AUSTRALIA’S competition regulator says any restrictions on container trade through the Port of Newcastle may be ‘‘unlawful and . . . unenforceable’’.
In an annual report on stevedoring published on Thursday, the Australian Competition and Consumer Commission has investigated the way the state government leased Port Botany and Port Kembla to one consortium for $5.07billion and Newcastle to another group for $1.75billion.
The ACCC quoted a Newcastle Herald report of May 11 this year, which said: ‘‘The government has confirmed it leased Botany with a clause that prevented Newcastle from competing against it with a container terminal. And the Newcastle lease is believed to contain a similar undertaking.’’
The ACCC noted that the government had planned Port Kembla as the next container port after Botany, but said ‘‘any sale conditions designed to boost asset sale prices by reducing potential competitive pressures on the asset operator would be of concern to the ACCC’’.
‘‘The ACCC encourages early engagement from State governments on any competition issues that may arise in relation to the proposed sale structures or sale conditions for any monopoly or near monopoly assets, including any restrictions on competition proposed in the arrangements,’’ the report says.
‘‘Such restrictions may be unlawful and could be unenforceable.’’
The state government has repeatedly said there is no ‘‘legislated cap’’ on container trade through Newcastle but after months of investigation, the Herald believes that restrictions have been written in to various legal and commercial documents produced for the privatisations.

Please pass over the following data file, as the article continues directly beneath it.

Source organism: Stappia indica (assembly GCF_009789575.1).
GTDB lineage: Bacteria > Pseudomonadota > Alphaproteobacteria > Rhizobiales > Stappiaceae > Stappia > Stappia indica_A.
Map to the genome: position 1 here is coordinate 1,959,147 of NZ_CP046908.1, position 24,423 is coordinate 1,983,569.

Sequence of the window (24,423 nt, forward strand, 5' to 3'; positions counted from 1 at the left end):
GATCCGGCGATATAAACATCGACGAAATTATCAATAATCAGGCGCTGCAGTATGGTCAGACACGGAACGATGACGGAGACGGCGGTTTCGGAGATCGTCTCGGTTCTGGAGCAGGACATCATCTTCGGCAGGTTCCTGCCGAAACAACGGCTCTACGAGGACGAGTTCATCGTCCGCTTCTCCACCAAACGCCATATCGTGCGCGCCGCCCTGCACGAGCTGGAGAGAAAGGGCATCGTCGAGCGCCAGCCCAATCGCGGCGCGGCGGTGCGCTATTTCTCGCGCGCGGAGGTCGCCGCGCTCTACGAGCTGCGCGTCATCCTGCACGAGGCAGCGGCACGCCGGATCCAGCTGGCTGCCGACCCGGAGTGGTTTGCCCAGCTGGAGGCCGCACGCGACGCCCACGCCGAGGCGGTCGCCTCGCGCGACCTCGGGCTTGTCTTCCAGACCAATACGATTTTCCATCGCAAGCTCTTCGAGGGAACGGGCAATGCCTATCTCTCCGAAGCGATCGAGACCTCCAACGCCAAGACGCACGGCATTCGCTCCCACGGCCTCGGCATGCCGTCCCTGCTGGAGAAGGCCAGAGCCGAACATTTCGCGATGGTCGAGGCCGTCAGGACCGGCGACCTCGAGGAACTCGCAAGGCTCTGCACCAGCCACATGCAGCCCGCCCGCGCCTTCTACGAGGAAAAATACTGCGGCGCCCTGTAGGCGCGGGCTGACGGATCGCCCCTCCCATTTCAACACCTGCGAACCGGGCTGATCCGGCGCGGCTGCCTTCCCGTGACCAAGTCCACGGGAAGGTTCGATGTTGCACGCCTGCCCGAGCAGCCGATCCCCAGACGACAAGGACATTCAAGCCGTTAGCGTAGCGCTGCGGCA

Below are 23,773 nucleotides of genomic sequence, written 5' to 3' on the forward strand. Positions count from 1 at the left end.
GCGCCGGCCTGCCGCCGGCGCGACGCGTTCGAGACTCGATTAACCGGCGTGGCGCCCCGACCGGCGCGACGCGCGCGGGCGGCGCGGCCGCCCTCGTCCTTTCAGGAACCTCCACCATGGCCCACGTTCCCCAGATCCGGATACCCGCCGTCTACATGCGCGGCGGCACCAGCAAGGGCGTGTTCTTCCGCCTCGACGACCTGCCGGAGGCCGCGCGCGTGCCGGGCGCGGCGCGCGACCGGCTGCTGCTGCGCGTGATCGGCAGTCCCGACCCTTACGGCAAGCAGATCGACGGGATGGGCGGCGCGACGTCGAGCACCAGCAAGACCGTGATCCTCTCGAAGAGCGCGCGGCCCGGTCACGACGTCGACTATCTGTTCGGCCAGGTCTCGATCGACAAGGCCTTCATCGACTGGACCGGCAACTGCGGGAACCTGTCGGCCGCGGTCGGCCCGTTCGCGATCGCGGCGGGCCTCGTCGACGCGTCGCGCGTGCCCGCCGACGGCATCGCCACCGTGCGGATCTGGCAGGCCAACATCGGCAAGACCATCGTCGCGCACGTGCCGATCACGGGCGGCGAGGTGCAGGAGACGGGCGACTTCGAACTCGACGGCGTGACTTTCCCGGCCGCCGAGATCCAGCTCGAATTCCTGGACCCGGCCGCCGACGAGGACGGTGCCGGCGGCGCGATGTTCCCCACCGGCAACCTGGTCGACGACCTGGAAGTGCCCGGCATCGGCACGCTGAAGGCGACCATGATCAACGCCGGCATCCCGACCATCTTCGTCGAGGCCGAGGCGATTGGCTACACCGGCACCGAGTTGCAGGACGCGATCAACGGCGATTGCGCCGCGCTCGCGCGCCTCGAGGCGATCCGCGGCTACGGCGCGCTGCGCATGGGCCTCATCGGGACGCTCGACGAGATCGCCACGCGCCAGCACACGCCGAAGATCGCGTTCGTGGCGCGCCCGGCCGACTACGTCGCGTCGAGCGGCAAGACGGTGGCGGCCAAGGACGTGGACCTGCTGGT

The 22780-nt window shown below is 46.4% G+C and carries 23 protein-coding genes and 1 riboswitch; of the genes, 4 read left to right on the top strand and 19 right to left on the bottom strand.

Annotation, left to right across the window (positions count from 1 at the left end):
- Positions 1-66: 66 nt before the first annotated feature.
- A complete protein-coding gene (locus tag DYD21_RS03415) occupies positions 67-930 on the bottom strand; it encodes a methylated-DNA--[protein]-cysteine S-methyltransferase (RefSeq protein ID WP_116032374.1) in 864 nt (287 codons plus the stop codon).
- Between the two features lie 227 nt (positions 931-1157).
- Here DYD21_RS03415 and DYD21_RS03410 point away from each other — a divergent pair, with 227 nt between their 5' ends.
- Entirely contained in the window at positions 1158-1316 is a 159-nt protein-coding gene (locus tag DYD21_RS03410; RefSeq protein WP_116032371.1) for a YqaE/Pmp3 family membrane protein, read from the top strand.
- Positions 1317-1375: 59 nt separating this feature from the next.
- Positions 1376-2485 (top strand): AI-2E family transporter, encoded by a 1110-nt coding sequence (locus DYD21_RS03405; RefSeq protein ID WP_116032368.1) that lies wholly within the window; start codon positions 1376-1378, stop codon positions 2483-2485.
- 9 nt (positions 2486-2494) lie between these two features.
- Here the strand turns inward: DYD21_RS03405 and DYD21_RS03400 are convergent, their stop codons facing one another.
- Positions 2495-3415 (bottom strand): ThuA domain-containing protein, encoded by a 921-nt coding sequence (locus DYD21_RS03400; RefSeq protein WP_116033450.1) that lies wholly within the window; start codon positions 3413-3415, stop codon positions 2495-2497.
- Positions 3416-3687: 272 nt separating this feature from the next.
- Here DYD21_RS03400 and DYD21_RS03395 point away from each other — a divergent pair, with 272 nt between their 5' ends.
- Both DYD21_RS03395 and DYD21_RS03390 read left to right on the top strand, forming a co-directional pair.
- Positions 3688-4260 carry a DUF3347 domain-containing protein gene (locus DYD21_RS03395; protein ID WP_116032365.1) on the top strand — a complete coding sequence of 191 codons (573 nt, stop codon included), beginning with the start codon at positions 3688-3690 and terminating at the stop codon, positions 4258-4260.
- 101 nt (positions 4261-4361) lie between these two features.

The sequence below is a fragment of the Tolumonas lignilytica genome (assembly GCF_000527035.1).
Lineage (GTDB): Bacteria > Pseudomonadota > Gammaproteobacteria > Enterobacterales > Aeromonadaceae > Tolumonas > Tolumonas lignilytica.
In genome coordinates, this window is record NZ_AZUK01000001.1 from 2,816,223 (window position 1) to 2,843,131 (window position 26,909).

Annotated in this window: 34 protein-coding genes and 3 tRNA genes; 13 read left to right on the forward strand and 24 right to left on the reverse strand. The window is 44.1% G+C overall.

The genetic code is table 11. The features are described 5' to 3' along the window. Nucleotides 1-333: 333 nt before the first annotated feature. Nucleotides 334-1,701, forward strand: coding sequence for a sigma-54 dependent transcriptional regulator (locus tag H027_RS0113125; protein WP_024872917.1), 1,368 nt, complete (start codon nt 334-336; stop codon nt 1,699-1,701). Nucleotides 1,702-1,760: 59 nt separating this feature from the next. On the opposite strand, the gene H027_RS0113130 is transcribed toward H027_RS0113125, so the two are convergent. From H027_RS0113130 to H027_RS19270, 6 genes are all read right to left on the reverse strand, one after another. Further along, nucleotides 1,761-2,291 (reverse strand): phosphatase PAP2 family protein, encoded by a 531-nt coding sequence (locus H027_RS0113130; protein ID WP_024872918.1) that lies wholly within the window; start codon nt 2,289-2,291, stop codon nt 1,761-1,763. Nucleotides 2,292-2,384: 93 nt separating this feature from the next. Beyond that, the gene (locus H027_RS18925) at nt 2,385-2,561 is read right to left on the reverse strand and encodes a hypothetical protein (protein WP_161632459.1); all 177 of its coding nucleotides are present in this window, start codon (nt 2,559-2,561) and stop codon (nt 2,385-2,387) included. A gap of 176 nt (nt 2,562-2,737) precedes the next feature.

Port Botany did about 2.2million containers in 2013 and and the former BHP steelworks berths in Newcastle could handle 3million containers a year.
But the apparent restrictions on Newcastle mean its operator would have to pay Botany a substantial per-container fee if Newcastle’s container trade grew much beyond the 15,000 or so containers done at present.
The fee is large enough to make a Newcastle expansion commercially prohibitive.
Answering a parliamentary question in October 17, 2013 Ports Minister Duncan Gay acknowledged ‘‘a cap on numbers’’ at Newcastle but said ‘‘we do not envisage that any compensation will need to be put in place’’.
Analyst Greg Cameron, who has spent years from his Canberra home promoting the benefits of a Newcastle container terminal, said the ACCC report showed the importance of the issue.
‘‘I will continue to push for answers on this because a Newcastle container terminal would be a massive economic boost for the Hunter and regional NSW, while easing a lot of the road congestion around southern Sydney from container-laden trucks,’’ Mr Cameron said.
Asked what it knew about the restrictions on Newcastle, an ACCC spokesperson said the commission had been given information by state government officials ‘‘on the basis that we would keep that information confidential’’.
But it was ‘‘concerned by any restrictions imposed by governments which have the purpose or effect of substantially lessening competition’’ and was talking with the ‘‘parties involved in the privatisation’’ of NSW ports.